Dear Zari: The Secret Lives of the Women of Afghanistan
Format: PDF / Kindle (mobi) / ePub
"A powerful collection of testimonies that depict the struggles and hopes of Afghan women. An often emotional and at times painful read, this book is ultimately a poignant celebration of human resilience under unimaginable duress. " —KHALED HOSSEINI, New York Times bestselling author of The Kite Runner
"I am deeply touched by these stories...Dear Zari should be read by anyone who cares and wants to know about Asia and Asian women." —XINRAN
"All the stories in Dear Zari illustrate the suffering caused by deeply ingrained Afghan traditions. But [the women's} bravery and resilience shines through and Kargar touchingly reveals how hearing others' life stories finally gave her the courage to share her own. " —The Independent
Moving, enlightening, and heartbreaking, Dear Zari gives voice to the secret lives of Afghan women. For the first time, Dear Zari allows these women to tell their stories in their own words: from the child bride given as payment to end of a family feud, to a life spent in a dark, dusty room weaving carpets, from a young girl being brought up as a boy, to a woman living as a widow shunned by society.
Intimate, emotional, painful and uplifting, these stories uncover the suffering and strength of women in this deeply religious and intensely traditional society, and show how their courage is an inspiration to women everywhere.
of relief that nothing had happened to any of us in that wild mountain range, my mother told us to thank God for keeping us safe. The rest of the journey was much less dusty and we soon reached a small Pakistani tribal village where a streetlamp cast light on the smooth road ahead. I no longer had to cling on to the bar of the truck, and while my skin was dry from the wind and the smell of the hair-lice lotion lingered in my hair, the dust no longer bothered me. I had swallowed so much of it that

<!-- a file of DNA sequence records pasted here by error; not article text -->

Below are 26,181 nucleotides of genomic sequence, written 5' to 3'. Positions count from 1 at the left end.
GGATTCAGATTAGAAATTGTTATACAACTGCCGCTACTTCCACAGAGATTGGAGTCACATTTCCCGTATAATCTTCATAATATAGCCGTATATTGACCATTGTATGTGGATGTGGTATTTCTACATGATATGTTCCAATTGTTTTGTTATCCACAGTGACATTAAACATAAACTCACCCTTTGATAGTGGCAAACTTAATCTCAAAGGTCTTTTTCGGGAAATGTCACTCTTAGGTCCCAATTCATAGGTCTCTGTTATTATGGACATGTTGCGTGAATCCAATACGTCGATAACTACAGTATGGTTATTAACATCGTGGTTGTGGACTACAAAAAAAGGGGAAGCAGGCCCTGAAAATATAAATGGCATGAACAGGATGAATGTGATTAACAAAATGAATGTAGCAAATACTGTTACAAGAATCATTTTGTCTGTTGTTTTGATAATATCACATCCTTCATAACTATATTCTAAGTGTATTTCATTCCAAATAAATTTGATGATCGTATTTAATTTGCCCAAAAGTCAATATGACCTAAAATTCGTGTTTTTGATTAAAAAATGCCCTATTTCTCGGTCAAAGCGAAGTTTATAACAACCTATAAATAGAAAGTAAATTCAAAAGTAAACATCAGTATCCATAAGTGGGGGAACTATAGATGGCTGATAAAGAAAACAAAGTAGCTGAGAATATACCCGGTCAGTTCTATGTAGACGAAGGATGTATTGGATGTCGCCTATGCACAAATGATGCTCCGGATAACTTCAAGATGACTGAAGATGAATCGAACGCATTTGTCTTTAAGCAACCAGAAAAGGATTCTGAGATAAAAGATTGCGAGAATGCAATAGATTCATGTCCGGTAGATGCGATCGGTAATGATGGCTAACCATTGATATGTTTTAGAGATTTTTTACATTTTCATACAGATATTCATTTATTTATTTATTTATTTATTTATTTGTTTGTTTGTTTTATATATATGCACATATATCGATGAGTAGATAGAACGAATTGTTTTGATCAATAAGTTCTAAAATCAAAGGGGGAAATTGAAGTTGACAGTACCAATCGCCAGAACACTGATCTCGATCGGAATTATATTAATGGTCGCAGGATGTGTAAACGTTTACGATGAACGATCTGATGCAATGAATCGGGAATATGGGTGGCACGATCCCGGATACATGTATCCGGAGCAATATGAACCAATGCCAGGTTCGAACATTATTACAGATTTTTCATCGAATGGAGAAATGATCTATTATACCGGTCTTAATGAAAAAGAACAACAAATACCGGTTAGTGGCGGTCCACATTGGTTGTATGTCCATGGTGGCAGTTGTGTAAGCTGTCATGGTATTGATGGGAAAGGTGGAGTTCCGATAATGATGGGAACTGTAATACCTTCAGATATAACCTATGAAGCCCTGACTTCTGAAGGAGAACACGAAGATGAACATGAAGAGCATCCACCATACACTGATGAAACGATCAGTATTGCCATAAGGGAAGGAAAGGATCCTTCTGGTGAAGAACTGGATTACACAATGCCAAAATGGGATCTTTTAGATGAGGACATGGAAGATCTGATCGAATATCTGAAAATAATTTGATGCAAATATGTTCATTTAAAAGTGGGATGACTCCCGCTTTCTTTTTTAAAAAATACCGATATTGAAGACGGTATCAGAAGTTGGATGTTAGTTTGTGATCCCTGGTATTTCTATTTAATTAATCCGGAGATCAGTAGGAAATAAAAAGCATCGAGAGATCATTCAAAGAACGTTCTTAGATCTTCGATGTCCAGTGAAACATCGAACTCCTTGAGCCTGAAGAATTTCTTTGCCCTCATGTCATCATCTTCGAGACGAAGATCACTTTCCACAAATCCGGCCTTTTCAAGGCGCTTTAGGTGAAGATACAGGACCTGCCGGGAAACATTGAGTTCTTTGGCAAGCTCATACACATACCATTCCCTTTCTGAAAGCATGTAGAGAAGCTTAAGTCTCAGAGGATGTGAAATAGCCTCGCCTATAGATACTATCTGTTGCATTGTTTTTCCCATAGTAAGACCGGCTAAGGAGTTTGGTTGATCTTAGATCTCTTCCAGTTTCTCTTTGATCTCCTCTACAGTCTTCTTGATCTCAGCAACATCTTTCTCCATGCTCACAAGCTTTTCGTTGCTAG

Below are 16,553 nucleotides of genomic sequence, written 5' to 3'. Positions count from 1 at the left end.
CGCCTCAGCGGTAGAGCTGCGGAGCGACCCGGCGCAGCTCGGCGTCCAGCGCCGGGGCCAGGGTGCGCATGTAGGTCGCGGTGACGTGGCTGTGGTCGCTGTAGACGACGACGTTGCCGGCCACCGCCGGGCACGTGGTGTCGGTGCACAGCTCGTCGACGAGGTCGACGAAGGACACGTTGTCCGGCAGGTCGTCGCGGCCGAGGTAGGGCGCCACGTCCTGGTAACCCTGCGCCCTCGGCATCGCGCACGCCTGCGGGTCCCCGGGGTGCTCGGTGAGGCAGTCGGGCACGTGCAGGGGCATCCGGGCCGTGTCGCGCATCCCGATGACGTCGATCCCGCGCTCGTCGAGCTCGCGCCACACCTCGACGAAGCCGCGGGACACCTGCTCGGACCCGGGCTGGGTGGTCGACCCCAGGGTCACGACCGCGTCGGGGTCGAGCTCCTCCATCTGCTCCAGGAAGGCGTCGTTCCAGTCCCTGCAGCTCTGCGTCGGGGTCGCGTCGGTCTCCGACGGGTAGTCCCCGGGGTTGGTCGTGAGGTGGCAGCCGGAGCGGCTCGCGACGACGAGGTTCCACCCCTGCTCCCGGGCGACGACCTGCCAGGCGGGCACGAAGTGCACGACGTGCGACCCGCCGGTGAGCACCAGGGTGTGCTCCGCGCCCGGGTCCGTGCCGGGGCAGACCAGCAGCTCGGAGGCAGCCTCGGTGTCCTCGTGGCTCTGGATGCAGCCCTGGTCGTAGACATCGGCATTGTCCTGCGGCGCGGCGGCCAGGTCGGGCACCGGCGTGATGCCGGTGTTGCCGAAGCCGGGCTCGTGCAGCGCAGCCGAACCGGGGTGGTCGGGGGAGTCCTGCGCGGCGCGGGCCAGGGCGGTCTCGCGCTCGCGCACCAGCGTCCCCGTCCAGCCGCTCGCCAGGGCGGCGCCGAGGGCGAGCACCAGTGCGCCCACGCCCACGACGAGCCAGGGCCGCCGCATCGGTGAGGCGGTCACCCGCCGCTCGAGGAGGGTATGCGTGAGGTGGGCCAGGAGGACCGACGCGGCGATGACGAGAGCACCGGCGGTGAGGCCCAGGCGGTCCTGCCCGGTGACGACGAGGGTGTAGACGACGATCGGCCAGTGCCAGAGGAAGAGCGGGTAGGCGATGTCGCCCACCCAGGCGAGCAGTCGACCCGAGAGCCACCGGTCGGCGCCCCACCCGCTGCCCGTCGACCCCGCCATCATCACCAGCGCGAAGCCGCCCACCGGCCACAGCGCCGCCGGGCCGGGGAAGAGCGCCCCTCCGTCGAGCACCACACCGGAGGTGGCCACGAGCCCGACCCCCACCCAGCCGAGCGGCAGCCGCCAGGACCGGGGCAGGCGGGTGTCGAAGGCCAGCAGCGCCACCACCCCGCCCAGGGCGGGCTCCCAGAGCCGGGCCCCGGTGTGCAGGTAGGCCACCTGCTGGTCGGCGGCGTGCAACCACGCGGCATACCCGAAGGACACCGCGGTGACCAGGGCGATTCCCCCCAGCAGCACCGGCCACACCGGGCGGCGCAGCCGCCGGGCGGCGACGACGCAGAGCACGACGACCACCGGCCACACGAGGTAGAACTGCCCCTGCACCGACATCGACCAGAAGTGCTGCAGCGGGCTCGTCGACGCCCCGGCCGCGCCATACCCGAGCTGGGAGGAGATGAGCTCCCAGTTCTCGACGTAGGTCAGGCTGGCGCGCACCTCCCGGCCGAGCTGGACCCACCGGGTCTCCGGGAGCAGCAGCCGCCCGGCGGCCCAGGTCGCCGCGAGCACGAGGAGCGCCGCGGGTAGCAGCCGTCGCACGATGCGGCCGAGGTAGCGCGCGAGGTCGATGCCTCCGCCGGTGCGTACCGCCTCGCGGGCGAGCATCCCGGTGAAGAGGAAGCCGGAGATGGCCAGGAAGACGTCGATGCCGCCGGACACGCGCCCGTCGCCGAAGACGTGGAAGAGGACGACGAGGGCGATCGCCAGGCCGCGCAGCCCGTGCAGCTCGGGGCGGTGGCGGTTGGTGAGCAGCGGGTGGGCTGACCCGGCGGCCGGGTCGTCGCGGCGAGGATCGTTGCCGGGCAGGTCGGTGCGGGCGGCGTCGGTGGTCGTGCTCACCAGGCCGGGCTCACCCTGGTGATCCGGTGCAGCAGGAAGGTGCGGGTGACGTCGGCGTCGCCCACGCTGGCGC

natural cliff-hanger. Through my work I learned about the dark period that the women of my country had endured during the Taliban era, while I was living abroad. I heard just how hard life had been for them, how families had felt pressured into giving away their daughters to older men, how women were treated as if they were no longer of any use because they couldn’t work or get an education. For a decade their faces had been hidden behind the walls of their houses and their voices had never
children. Whenever she walked in the village women would give her vicious looks. She wasn’t allowed to go to weddings or go near brides because people said she would bring misfortune. Being widowed for the second time depressed her, and she started to believe the superstitions herself. Even Layla’s family made her feel as if she were an evil woman responsible for her husbands’ deaths. It didn’t take long for another sad period in her life to start. This time it concerned the fate of her
washing and cleaning. I had no education so this was the only work I could do. Some families were kind and gave me enough money to buy food; others took advantage of my situation and gave me a very small amount of money or just food in exchange for a whole day’s work. I was desperate, though, and would accept anything to feed my children. One afternoon when I was on my way home from cleaning and washing at a house in the village, I noticed some young boys running around and creating clouds
teased her sister-in-law. “What does this narkhazak carry in her trousers? A kus or a khota?” And they dissolved into peals of laughter. Her sister-in-law warned the women that if they didn’t keep quiet Bakhtawara would get angry and attack them. At this, the women quietened down. Meanwhile Bakhtawara went to sit by herself in a corner of the room. She pretended that she hadn’t heard any of this exchange because she knew her sister-in-law would be embarrassed at her family’s behavior.